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Matthew Schreiber, Columbus' Director of Planning and Development, looks through the city's TIF districts map in his office Dec. 15. Schreiber plans to work with businesses to increase economic growth in Columbus.

Kevin Damask, Columbus Journal

As Columbus embarks on a new era of growth, Matthew Schreiber plans to be the man at the forefront.

Schreiber was recently hired as the city’s director of planning and development. His first day at city hall was Dec. 11.

Part of Schreiber’s job will be leading the city’s economic development efforts, which include the revolving loan fund, working with Columbus’ two Tax Incremental Districts and other ways to spur economic growth.

His planning duties will include analyzing re-zoning permits, conditional use applications and other items before they proceed to the Columbus Plan Commission.

“Along with economic development, I want to get out and meet business owners,” Schreiber said. “I plan to attend most of the Chamber of Commerce (Board of Directors) meetings to have a pulse of what’s going on and to provide assistance.”

Schreiber has ties to Fall River. His grandfather, Ralph Schreiber, was a home builder in the Columbus-Fall River area and his father, Wayne, also grew up in Fall River.

Columbus has two TIF districts, both on the western edge of the city. Most municipalities have TIFs to attract business to mostly undeveloped areas. In Columbus, TIF 3 includes the Commerce Center, which includes Shopko and Sentry stores, while TIF 4 includes Ottery Brothers Truck Wash, Duffy Fleet Services, Fromm Family Foods and the new Drexel development.

In the coming months, Schreiber wants to increase publicity of the revolving loan fund. The city has $168,000 available to loan to businesses, primarily for companies who plan to create new jobs.

“The purpose of the fund is to leverage personal financing,” Schreiber said. “It basically gives the business the financing it needs. There are certain requirements to it but it can be used in a variety of ways.”

Schreiber’s role combines parts of two previous city positions. Dave Carlson, the city’s previous economic development director, left Columbus in May to pursue a similar position in Whitewater. In September, the city bid farewell to longtime clerk Anne Donahue who handled zoning issues. Donahue was replaced by Megan Moen who will take care of more traditional clerk duties.

“It’s a little different approach, but I’m excited to operate as an organization a little more efficiently,” said City Administrator Patrick Vander Sanden.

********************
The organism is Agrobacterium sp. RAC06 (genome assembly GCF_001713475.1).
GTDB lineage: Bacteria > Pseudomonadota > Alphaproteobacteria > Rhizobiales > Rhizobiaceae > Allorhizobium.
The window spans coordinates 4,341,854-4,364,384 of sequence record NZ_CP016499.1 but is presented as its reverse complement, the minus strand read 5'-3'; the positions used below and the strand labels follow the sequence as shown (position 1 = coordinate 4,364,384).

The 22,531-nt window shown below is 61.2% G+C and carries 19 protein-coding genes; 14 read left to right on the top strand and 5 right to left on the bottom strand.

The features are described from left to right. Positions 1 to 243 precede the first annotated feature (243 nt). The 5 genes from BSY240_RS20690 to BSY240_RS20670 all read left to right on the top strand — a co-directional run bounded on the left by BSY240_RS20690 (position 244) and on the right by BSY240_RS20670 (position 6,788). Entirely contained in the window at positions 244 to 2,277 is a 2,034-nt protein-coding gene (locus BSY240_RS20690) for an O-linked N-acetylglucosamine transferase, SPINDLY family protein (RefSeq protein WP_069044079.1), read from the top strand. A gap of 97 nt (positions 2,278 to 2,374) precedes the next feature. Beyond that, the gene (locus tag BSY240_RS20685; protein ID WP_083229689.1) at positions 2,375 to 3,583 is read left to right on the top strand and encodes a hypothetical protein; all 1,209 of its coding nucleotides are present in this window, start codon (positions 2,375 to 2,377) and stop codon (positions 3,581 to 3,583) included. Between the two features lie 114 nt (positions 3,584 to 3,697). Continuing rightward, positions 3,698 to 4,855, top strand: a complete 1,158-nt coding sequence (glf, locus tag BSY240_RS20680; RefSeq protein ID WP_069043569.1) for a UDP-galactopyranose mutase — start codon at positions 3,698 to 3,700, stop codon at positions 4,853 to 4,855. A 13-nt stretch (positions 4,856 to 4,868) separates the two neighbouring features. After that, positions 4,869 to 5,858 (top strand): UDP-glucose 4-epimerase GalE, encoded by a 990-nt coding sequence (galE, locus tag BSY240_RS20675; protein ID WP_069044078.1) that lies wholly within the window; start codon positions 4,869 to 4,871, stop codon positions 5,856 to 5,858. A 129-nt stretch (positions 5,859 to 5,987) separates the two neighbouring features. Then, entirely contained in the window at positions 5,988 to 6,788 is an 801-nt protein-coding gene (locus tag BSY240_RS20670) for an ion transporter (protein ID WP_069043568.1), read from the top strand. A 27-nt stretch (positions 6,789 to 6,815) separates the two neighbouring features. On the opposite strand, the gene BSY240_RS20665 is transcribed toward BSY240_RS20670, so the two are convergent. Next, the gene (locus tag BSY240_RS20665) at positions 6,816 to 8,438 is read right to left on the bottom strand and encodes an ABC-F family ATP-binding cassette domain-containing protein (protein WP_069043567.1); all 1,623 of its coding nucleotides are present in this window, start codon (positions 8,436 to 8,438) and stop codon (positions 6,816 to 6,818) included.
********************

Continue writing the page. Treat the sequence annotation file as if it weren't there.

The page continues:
With Columbus continuing to develop its TIF districts, Vander Sanden believed the position was needed.

“Our developments have kept us busy and we wanted someone in here who’s familiar with land use and made sure we’re growing appropriately as people want to come in to develop in Columbus,” Vander Sanden said.

The city administrator said Schreiber will also work on enforcing the city’s property maintenance code, revising Columbus’ 10-year comprehensive plan, and work with Vanden Sanden on economic planning.

Schreiber earned a bachelor’s degree in Geography from UW-Oshkosh and a master’s degree in Urban Planning at UW-Milwaukee. He started his career in 2005 and spent the past three years working for the Wisconsin Department of Transportation.

“Along the line I had various levels of experience with economic development, transportation and long-range planning and that’s what kind of brought me to the job here because it’s kind of suited to some of the things I’ve worked on in the past,” Schreiber said.

In Columbus, Schreiber will have the opportunity to handle multiple issues, from working with businesses on short-term goals to maintaining the city’s long-term vision. Schreiber also wants to help existing businesses succeed and grow.

“I want them to know the city is here to support them,” Schreiber said.

He believes the city has a good opportunity for growth, especially with the Sun Prairie area expanding north along the Highway 151 corridor. As areas along Highway 16 continue to develop, Schreiber also sees potential growth in property near Highway 73.

“I think there’s good opportunity there for commercial and industrial-type development,” Schreiber said. “There is a strong manufacturing base in the city, which is good.”

Outside of city hall, Schreiber enjoys spending time with his wife, Laura, and 20-month-old daughter, Maggie. When he’s not chasing a toddler, Schreiber follows Wisconsin sports and is a devout Badgers fan. He also spends free time golfing and camping with his family.

To contact Schreiber, email mschreiber@columbuswi.us.

Contact Kevin Damask at 608-963-7323 or on Twitter @kdamask